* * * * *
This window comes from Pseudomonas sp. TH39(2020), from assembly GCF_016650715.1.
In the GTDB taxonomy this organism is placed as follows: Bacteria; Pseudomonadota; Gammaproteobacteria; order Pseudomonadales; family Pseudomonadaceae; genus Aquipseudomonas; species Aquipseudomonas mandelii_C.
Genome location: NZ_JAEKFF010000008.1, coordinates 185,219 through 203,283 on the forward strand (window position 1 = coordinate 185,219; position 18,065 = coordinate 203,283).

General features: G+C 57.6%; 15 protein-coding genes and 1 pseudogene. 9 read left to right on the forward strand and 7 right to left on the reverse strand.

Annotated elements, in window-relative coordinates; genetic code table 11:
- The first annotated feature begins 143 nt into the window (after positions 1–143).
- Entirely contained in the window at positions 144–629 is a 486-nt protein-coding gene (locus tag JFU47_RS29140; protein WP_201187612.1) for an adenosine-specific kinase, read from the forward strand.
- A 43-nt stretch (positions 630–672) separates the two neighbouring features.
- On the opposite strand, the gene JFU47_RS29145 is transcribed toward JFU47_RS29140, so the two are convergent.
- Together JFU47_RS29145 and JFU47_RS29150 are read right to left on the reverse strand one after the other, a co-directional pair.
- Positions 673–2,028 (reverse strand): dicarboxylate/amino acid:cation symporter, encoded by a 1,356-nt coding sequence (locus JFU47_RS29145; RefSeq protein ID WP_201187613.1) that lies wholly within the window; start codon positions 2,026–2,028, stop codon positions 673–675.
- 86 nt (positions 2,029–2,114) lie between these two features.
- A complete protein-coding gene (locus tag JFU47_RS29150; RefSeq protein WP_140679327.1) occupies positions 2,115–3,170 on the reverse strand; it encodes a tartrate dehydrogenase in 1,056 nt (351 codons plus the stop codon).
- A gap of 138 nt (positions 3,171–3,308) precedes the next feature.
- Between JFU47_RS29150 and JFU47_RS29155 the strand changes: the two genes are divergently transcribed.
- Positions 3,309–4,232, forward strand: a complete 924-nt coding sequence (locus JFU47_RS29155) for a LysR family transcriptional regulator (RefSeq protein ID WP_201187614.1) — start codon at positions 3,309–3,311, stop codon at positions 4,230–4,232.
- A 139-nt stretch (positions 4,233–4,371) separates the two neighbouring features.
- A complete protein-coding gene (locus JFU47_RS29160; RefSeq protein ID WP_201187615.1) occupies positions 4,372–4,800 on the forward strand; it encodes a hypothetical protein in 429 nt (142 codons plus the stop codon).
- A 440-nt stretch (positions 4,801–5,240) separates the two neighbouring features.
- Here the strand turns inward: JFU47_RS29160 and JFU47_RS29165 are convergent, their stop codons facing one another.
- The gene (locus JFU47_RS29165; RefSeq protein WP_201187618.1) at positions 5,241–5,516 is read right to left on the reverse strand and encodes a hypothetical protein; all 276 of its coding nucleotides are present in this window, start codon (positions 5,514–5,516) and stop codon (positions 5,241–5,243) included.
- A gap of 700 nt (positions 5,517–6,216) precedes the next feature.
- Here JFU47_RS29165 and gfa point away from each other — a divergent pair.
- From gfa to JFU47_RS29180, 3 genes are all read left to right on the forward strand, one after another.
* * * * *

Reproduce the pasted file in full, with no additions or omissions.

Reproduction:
This window comes from Pseudomonas sp. TH39(2020), from assembly GCF_016650715.1.
In the GTDB taxonomy this organism is placed as follows: Bacteria; Pseudomonadota; Gammaproteobacteria; order Pseudomonadales; family Pseudomonadaceae; genus Aquipseudomonas; species Aquipseudomonas mandelii_C.
Genome location: NZ_JAEKFF010000008.1, coordinates 185,219 through 203,283 on the forward strand (window position 1 = coordinate 185,219; position 18,065 = coordinate 203,283).

General features: G+C 57.6%; 15 protein-coding genes and 1 pseudogene. 9 read left to right on the forward strand and 7 right to left on the reverse strand.

Annotated elements, in window-relative coordinates; genetic code table 11:
- The first annotated feature begins 143 nt into the window (after positions 1–143).
- Entirely contained in the window at positions 144–629 is a 486-nt protein-coding gene (locus tag JFU47_RS29140; protein WP_201187612.1) for an adenosine-specific kinase, read from the forward strand.
- A 43-nt stretch (positions 630–672) separates the two neighbouring features.
- On the opposite strand, the gene JFU47_RS29145 is transcribed toward JFU47_RS29140, so the two are convergent.
- Together JFU47_RS29145 and JFU47_RS29150 are read right to left on the reverse strand one after the other, a co-directional pair.
- Positions 673–2,028 (reverse strand): dicarboxylate/amino acid:cation symporter, encoded by a 1,356-nt coding sequence (locus JFU47_RS29145; RefSeq protein ID WP_201187613.1) that lies wholly within the window; start codon positions 2,026–2,028, stop codon positions 673–675.
- 86 nt (positions 2,029–2,114) lie between these two features.
- A complete protein-coding gene (locus tag JFU47_RS29150; RefSeq protein WP_140679327.1) occupies positions 2,115–3,170 on the reverse strand; it encodes a tartrate dehydrogenase in 1,056 nt (351 codons plus the stop codon).
- A gap of 138 nt (positions 3,171–3,308) precedes the next feature.
- Between JFU47_RS29150 and JFU47_RS29155 the strand changes: the two genes are divergently transcribed.
- Positions 3,309–4,232, forward strand: a complete 924-nt coding sequence (locus JFU47_RS29155) for a LysR family transcriptional regulator (RefSeq protein ID WP_201187614.1) — start codon at positions 3,309–3,311, stop codon at positions 4,230–4,232.
- A 139-nt stretch (positions 4,233–4,371) separates the two neighbouring features.
- A complete protein-coding gene (locus JFU47_RS29160; RefSeq protein ID WP_201187615.1) occupies positions 4,372–4,800 on the forward strand; it encodes a hypothetical protein in 429 nt (142 codons plus the stop codon).
- A 440-nt stretch (positions 4,801–5,240) separates the two neighbouring features.
- Here the strand turns inward: JFU47_RS29160 and JFU47_RS29165 are convergent, their stop codons facing one another.
- The gene (locus JFU47_RS29165; RefSeq protein WP_201187618.1) at positions 5,241–5,516 is read right to left on the reverse strand and encodes a hypothetical protein; all 276 of its coding nucleotides are present in this window, start codon (positions 5,514–5,516) and stop codon (positions 5,241–5,243) included.
- A gap of 700 nt (positions 5,517–6,216) precedes the next feature.
- Here JFU47_RS29165 and gfa point away from each other — a divergent pair.
- From gfa to JFU47_RS29180, 3 genes are all read left to right on the forward strand, one after another.